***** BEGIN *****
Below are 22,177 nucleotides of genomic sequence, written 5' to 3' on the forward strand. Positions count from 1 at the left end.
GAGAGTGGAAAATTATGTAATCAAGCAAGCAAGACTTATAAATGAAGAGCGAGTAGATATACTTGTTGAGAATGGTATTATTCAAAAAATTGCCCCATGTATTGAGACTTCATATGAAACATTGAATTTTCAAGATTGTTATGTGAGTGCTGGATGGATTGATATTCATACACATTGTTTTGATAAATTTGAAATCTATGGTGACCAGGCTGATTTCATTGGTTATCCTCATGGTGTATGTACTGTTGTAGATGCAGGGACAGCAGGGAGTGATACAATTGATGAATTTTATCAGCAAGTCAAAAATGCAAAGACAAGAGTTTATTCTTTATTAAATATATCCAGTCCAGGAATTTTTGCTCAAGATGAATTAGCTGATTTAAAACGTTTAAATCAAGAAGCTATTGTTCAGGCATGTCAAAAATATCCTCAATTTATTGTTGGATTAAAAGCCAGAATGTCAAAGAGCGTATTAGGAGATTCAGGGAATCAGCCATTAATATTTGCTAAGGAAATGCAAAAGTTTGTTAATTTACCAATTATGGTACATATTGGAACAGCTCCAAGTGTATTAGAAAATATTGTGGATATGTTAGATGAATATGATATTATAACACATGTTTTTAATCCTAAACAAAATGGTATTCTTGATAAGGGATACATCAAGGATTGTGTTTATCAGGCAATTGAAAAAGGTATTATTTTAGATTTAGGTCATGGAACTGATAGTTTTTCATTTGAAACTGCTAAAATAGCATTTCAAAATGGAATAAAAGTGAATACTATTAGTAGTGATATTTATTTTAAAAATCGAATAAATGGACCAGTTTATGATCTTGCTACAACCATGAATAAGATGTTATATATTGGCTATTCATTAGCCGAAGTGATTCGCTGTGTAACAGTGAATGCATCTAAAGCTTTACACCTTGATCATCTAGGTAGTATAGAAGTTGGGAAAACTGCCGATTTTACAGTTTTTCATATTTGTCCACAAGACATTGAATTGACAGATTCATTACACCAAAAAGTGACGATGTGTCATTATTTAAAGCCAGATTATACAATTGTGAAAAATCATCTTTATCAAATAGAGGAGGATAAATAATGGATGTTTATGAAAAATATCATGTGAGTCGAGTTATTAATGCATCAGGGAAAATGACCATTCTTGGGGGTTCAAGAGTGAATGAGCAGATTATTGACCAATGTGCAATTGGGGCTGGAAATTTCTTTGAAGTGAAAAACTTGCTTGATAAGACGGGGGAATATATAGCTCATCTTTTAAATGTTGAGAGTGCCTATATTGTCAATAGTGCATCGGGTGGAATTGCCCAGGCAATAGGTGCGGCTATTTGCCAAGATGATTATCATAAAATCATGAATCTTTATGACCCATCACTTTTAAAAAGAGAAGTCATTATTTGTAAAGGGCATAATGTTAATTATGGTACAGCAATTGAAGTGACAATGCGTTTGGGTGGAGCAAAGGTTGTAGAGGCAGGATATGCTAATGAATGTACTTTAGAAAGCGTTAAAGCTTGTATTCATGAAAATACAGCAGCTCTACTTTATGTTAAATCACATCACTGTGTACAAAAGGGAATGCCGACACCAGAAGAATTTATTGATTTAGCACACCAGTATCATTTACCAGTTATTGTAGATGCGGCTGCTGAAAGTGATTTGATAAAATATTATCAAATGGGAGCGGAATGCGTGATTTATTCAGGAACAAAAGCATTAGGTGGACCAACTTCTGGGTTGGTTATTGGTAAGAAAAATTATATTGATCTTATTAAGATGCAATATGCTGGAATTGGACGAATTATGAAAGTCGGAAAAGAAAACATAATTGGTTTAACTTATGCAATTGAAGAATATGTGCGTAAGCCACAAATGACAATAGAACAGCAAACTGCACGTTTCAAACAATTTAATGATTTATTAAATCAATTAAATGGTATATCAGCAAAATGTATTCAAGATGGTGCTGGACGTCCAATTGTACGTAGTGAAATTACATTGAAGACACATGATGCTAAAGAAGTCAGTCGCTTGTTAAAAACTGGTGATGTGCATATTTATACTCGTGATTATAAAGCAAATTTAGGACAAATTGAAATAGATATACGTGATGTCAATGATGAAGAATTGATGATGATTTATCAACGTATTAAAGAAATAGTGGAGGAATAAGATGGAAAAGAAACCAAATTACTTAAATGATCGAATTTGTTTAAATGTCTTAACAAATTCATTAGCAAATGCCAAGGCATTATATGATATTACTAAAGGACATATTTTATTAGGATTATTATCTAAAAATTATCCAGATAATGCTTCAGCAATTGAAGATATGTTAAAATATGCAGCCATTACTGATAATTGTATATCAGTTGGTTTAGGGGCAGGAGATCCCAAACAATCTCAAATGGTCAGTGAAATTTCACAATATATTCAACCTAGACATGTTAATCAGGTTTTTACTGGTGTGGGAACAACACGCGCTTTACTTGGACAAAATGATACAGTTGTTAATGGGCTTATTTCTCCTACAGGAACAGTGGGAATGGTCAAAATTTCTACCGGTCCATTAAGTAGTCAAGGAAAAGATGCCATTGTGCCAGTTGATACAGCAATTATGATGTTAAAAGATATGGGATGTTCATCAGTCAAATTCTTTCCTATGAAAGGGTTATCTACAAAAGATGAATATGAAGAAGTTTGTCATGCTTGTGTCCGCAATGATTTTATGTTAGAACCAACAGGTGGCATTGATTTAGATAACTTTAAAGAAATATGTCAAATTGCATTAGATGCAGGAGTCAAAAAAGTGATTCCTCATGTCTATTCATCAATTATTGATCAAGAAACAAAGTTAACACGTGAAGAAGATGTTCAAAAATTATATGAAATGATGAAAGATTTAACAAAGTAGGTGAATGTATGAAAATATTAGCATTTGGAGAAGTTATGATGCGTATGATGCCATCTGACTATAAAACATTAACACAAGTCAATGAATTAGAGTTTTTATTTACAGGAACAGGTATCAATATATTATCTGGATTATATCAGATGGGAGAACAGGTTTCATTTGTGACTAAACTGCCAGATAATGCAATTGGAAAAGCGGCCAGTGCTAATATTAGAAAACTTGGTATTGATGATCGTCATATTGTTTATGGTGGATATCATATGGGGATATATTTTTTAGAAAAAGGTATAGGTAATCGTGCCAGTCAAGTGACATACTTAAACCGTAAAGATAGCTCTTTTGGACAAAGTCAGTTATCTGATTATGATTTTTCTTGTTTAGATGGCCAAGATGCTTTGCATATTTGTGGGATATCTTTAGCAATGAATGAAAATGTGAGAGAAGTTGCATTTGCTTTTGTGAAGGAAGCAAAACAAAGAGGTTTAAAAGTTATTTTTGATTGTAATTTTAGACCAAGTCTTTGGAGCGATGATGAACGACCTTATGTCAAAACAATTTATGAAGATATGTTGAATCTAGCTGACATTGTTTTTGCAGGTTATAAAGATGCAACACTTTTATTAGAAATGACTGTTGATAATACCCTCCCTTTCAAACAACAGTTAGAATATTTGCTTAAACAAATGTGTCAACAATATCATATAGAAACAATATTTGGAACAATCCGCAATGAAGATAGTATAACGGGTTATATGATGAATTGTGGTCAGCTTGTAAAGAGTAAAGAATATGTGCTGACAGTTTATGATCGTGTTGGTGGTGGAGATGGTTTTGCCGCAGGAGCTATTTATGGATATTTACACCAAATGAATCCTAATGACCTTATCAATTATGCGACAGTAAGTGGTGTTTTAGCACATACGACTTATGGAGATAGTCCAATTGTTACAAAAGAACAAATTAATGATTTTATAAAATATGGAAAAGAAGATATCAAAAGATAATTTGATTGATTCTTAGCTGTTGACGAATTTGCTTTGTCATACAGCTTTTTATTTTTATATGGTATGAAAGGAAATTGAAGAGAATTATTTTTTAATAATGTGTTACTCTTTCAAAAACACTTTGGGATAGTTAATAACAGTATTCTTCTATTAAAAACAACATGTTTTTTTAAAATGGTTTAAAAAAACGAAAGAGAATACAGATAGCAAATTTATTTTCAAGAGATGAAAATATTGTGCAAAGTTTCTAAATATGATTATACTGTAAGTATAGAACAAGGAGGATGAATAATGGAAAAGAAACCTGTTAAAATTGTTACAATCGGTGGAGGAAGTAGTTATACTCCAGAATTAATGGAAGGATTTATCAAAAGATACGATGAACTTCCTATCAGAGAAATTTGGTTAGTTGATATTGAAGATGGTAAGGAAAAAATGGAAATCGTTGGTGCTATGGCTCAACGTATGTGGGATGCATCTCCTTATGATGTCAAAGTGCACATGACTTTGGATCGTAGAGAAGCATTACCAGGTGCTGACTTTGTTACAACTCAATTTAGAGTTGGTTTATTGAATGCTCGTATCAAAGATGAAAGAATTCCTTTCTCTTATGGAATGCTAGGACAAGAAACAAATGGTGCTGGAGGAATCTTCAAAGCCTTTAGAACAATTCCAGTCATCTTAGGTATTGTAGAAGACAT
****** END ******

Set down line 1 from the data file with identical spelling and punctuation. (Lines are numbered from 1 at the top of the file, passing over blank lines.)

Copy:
Below are 22,177 nucleotides of genomic sequence, written 5' to 3' on the forward strand. Positions count from 1 at the left end.